Welcomed by Govan High School music students, the gathering of around 80 members and guests had a feast of entertainment before the meal. Under the baton of Elaine Bonner, Head of Music and accompanist Stephen Roger, vocal soloists were Jennifer Baird, Frazer Chisholm and Tiree McDonald. Recorder soloists were Colette Rinaldi and Gabriele Pikturnaite. Clarinet soloist was Kristofer Shaw and guitar soloist was Craig Connell.
School Head Teacher, Iain White, piped in the haggis which was address, with panache, by Local News Editor, Grace Franklin.
After the delicious meal, Ron Culley took the floor. He had been chief executive of Govan Initiative when it launched the Business Club in 1987. Its first secretary, he reflected on what Govan was like in those, not so far off, days. ‘There was no BBC, no Science Centre – that was all derelict dockland. Some parts of Govan had 100% unemployed. So in that relatively short time it is good to see what changes have been made.’ He paid tribute to Glasgow South West Regeneration Agency which is today’s version of Govan Initiative and the other agencies who are transforming the area.
Since stepping down from the SPT for health reasons, his heart problems are being overcome, he told the audience. Twice before, the Club had anticipated his Immortal Memory at their Burns lunch and twice they’d been disappointed when he’d had to call off for those very health reasons.
Using the lunch as the trial run for his speech – he had three other audiences to address in similar fashion – he asked why Burns had transcended the centuries and was celebrated as the man and the poet, while Shakespeare and Charles Dickens were only celebrated for their works and not their humanity.
‘We could ask ourselves if Burns would have stood in the queue at Cupids?’ he questioned to much laughter. ‘He was a genius but also he had honesty and despite his faults, kept his feet on the ground and despised hypocrisy.’
Explaining how Burns was well schooled in grammar, Ron Culley said his generation of Pollok residents was schooled in the same way. That’s why he found writing came relatively easy to him and he has now published two books – copies of which he had with him.
The Kaibab Resolution was a thriller set in America and I Belong to Glasgow – with a foreword by Sir Alex Ferguson – was his own look at his native city. Ron is working on two other novels to complete his first trilogy.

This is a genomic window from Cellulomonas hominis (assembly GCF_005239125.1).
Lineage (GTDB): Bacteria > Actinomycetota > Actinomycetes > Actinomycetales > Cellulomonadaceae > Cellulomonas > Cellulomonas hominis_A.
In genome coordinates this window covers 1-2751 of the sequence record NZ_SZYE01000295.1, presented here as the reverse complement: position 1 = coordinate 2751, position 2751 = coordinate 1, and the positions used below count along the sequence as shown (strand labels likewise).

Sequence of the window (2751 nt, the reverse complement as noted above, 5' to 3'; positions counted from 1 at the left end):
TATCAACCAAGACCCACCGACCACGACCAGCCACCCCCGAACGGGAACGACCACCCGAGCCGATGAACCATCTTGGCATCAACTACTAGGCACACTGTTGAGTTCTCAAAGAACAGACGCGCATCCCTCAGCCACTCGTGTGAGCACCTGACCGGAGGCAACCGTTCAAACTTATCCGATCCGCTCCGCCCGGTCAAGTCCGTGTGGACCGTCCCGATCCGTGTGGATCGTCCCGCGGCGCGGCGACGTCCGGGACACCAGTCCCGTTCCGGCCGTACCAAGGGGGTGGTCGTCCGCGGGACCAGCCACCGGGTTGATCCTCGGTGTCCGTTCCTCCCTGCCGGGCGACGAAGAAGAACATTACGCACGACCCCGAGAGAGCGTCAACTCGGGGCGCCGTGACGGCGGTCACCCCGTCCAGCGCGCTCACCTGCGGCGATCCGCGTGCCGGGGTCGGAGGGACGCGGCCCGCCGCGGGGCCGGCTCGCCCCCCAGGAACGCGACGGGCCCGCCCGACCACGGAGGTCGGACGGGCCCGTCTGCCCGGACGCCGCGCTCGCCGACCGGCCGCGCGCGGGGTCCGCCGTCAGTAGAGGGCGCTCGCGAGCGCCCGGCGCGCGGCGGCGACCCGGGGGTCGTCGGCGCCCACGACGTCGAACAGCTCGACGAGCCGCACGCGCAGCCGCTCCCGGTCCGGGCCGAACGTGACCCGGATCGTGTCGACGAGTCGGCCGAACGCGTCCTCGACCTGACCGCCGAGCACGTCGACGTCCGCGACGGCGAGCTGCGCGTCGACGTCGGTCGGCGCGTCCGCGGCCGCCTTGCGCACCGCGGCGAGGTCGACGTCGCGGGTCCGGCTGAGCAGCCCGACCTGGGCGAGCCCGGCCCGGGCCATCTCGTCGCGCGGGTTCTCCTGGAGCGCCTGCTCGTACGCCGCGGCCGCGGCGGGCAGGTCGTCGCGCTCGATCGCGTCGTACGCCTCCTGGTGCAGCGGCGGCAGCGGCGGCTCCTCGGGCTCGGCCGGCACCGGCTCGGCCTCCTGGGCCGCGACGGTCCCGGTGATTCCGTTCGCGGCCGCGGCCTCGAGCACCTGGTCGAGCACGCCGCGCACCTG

Thanks were expressed to Ron and the other participants by Club member Ralph Riddiough with the whole day efficiently conducted by Club Chairman Remo Pisaneschi.
READERS OF THIS ENEWS have a chance to win a signed copy of Kaibab Resolution. Just tell us what year Glasgow South Business Club was founded. Email answers to: email@example.com with GSBC in the subject box to arrive by 9am Friday 11 February 2011.
Members of the Glasgow South Business Club are raising £500 to pay for one country team to enter the next Homeless World Cup. They have a football signed by Sir Alex Ferguson, who wrote the foreword to Ron Culley’s book ‘I Belong to Glasgow’ which is being raffled. Tickets from the Club committee. See website: www.glasgowsouthbusiness club.co.uk or phone 0141 440 2334 or email Frank
A showbiz styled centenary Oscars at Govan High School had it all – posh frocks and dinner suits, VIPs, excitement, red carpet and music all the way. Guest speakers were none other than First Minister Alex Salmond and songwriter Bill Martin who coached students to devise a new school song. Written by Tiree McDonald, Jennifer Baird, Jamie Lee Mckenzie and Shannon Foley, it was sung with gusto, by the Govan High Vocal Group. The theme echoed the school motto: ‘nothing without work’ and says: ‘we believe in working hard.’
In the school’s 100th year, ‘Headie’ Iain White was ushered in to the tune ‘I did it my way’ which was reflected in his comprehensive report. He said it had been a great year with centenary highlights including former pupil Sir Alex Ferguson coming to give a motivational talk to the school; a civic dinner hosted by the Lord Provost in Glasgow City Chambers; the Enterprise through Music first commercial CD being parachuted into the sports ground; double the anticipated number of 1949-1950 pupils turning up for a reunio; a ‘fantastic’ sports day now firmly re-established on the school calendar; Bill Martin, a former pupil who is renowned in the music world for songwriting which has won him three Ivor Novello awards, helping devise the new school song; a former pupils’ night held last month attracting 270 people and a major finale event scheduled for December.
A full account of the night will be put onto the LOCAL NEWS GLASGOW website asap.
Head Teacher Iain White pictured with guest speaker, Alex Salmond, First Minister and school Dux and Dysart Trophy and Whitelaw Prize recipient: Leigh Probert.